Conversely, a 2012 study at Aarhus University showed that a baby’s cry elicits a unique, lightning-fast response in his parents to soothe the baby. We want that crying to stop. We’re wired that way.

So, it’s puzzling why there seems to be a surge of entertainment centered on crying children, particularly infants. The quiver of the lip, the shaking of the chin, the miniature pout, the glistening tears. Apparently, it’s quite adorable. And as the child grows and those crying sessions become tantrums, these big reactions can seem downright hilarious to a lot of people. “You’re having a fit about what?!”

Making sport of crying babies – from Parenting.com’s “They’re mad, they’re sad, they’re so darn cute!” crying baby pictures to YouTube’s swarms of “cute baby crying” videos to talk show host Jimmy Kimmel’s challenge to parents to feign eating all their child’s Halloween candy to Japan’s crying babies festival (what!?) – seems to be taking this fixation with baby cuteness one step too far.

What ever happened to adoring a baby’s tiny toes or fingernails or curls? Or, celebrating a baby’s first steps or raucous laughter at a mom blowing her nose? And why are we oohing and ahhing and laughing at a baby crying rather than grimacing and imagining how we can soothe her? Why don’t these videos and photos make us more uncomfortable than they do, ringing our psychological bells to come to her rescue?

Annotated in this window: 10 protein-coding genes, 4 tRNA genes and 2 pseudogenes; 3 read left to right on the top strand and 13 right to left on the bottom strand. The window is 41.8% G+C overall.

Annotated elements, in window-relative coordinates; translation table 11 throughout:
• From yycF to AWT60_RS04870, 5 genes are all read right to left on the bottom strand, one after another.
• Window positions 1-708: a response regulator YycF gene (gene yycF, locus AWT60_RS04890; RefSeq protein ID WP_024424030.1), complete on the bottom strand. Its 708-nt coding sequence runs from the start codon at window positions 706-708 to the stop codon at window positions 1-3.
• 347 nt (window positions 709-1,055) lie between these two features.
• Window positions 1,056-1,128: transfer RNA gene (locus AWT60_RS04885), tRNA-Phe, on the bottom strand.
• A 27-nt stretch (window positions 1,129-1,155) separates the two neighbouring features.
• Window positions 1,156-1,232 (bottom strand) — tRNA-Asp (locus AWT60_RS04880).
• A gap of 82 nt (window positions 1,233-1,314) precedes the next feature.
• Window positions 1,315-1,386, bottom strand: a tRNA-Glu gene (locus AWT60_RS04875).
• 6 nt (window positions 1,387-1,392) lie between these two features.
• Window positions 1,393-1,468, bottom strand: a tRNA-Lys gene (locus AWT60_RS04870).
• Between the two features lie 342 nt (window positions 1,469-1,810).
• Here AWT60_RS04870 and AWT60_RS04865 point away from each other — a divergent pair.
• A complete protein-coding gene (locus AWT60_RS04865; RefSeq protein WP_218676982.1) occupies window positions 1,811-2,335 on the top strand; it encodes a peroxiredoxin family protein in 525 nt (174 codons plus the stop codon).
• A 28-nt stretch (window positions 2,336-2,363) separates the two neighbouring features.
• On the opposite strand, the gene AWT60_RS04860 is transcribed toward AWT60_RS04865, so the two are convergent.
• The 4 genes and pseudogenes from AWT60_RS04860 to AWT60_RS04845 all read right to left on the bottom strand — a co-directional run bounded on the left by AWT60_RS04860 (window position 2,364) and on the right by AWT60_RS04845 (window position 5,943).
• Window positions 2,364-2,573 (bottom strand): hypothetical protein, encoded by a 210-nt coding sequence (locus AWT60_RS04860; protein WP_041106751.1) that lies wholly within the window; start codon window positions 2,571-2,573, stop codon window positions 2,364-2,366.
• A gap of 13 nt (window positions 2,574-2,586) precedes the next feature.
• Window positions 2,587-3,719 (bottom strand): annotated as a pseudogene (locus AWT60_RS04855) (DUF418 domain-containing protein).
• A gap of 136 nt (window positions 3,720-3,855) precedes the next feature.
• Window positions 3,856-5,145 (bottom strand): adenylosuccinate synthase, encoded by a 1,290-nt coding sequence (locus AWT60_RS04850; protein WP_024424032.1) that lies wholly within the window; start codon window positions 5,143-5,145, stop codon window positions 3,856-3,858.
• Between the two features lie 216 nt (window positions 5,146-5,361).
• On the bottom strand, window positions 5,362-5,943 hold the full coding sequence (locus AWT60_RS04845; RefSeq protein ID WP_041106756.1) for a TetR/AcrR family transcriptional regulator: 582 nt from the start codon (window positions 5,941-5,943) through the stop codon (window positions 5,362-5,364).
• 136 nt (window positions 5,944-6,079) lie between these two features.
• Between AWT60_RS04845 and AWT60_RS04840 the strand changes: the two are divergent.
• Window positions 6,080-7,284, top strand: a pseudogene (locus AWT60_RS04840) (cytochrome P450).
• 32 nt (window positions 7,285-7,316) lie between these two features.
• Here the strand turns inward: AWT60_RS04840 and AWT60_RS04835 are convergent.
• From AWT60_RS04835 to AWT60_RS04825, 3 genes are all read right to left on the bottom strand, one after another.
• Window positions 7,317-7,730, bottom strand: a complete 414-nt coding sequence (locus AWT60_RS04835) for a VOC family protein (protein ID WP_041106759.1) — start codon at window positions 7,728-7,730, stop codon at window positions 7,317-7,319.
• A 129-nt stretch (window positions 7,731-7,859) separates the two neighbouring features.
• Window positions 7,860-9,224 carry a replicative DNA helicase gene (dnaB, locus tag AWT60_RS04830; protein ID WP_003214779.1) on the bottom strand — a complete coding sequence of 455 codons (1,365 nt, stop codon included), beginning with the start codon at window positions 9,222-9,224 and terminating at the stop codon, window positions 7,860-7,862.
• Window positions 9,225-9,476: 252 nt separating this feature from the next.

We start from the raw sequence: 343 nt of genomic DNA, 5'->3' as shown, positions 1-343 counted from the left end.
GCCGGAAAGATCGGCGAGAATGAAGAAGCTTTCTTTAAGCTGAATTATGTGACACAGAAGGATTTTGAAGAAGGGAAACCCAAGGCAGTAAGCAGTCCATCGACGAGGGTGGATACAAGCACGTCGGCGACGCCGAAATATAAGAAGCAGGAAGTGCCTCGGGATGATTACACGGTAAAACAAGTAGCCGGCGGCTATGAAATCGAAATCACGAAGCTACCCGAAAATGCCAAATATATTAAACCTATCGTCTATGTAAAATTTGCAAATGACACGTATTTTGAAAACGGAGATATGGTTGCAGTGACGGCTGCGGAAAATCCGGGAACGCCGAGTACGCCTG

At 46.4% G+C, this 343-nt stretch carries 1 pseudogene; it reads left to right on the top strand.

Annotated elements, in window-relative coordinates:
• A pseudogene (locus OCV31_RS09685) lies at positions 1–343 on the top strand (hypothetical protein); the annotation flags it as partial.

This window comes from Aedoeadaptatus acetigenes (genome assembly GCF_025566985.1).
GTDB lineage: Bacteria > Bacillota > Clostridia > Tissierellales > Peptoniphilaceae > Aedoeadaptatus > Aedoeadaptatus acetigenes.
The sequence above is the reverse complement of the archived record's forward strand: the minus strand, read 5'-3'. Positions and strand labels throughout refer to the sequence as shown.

I’ve never found my baby’s crying anything different than distressing. I can definitely identify with that lightning-fast response time. Where’s the milk? Need a diaper change? Kiss the boo-boo. No, you can’t play with the scissors but here’s a ball to look at. And of course, my lap and arms are always open to comfort.

But I admit it, there have been a couple times when my six-year-old daughter’s meltdowns bordered on funny or when my four-year-old makes a comment that almost makes me smile. Almost – because in the middle of a little person’s over-the-top outburst, when he’s feeling so misunderstood, so denied, so frustrated, angry, sad, out of control of his world, is when the parent needs to strive to empathize with his child and to stay attuned. Attunement is impossible if we’re not allowing ourselves to get down to her level to understand her emotionality because we’re too busy seeing the situation through adult eyes, which invariably looks silly or completely unreasonable from our level.